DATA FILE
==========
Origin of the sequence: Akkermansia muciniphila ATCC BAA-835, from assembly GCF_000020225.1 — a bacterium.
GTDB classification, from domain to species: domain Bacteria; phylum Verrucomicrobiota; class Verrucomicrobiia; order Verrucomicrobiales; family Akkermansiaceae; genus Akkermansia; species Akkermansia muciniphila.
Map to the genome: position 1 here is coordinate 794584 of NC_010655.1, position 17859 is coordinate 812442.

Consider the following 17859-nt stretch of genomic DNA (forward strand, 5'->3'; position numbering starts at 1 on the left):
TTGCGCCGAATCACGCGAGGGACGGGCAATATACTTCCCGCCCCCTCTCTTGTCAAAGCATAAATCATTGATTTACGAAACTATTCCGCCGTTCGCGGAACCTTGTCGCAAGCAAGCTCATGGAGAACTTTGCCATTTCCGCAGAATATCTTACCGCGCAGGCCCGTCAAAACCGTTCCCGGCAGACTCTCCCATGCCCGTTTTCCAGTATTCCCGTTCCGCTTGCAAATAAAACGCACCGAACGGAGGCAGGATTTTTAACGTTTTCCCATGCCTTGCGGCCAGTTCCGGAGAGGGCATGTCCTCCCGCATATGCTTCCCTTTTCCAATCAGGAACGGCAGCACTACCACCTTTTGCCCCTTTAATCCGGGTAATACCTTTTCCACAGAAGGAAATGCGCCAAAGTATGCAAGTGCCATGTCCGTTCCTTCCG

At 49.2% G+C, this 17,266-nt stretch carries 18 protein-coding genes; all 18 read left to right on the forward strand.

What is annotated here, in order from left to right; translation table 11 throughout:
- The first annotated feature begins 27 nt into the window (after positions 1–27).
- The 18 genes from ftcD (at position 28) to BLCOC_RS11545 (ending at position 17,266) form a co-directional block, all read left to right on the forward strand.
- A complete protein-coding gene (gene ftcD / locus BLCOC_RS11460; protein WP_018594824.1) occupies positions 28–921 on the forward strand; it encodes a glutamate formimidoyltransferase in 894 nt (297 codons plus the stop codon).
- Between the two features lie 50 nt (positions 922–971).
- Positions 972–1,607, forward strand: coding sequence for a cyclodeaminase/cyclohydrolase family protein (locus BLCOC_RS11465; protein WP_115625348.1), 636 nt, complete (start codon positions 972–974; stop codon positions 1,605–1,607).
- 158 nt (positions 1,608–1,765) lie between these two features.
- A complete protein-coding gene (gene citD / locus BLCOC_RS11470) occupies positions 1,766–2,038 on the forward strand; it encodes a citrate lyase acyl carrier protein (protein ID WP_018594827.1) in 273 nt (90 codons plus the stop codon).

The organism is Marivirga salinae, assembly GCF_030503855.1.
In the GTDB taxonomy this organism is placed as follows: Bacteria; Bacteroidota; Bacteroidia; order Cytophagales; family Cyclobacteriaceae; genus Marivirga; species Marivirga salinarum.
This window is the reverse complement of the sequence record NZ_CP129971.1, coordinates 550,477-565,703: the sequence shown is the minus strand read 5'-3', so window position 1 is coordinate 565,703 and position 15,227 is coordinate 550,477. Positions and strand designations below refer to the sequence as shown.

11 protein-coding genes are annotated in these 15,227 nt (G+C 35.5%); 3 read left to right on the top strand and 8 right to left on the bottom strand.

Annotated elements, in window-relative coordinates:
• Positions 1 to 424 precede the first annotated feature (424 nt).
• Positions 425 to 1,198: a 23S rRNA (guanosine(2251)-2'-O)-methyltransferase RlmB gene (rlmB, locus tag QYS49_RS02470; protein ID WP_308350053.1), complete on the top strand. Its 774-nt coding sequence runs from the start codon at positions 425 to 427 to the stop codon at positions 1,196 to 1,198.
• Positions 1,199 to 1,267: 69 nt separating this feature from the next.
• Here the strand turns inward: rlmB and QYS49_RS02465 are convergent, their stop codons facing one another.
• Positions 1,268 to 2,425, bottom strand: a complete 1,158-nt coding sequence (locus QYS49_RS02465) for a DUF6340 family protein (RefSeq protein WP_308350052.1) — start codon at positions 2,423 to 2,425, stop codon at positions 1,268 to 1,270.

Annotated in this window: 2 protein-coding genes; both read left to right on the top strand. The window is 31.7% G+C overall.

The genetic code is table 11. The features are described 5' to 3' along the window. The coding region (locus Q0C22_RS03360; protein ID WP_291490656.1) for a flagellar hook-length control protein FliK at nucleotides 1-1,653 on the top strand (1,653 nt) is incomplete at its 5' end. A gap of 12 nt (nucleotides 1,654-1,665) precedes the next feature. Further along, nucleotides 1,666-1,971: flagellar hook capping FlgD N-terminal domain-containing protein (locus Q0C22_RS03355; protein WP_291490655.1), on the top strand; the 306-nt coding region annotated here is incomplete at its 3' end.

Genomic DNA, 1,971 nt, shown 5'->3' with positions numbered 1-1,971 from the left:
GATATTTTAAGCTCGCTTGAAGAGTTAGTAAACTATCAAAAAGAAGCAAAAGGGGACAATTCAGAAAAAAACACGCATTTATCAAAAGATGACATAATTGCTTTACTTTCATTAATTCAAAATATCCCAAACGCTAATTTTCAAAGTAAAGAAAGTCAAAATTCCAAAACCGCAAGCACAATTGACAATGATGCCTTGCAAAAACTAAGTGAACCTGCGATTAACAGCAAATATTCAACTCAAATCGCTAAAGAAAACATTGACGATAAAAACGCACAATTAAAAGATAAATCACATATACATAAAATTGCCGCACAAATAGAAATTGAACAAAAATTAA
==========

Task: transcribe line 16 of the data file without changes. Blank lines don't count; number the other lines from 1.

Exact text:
In the GTDB taxonomy this organism is placed as follows: Bacteria; Bacteroidota; Bacteroidia; order Cytophagales; family Cyclobacteriaceae; genus Marivirga; species Marivirga salinarum.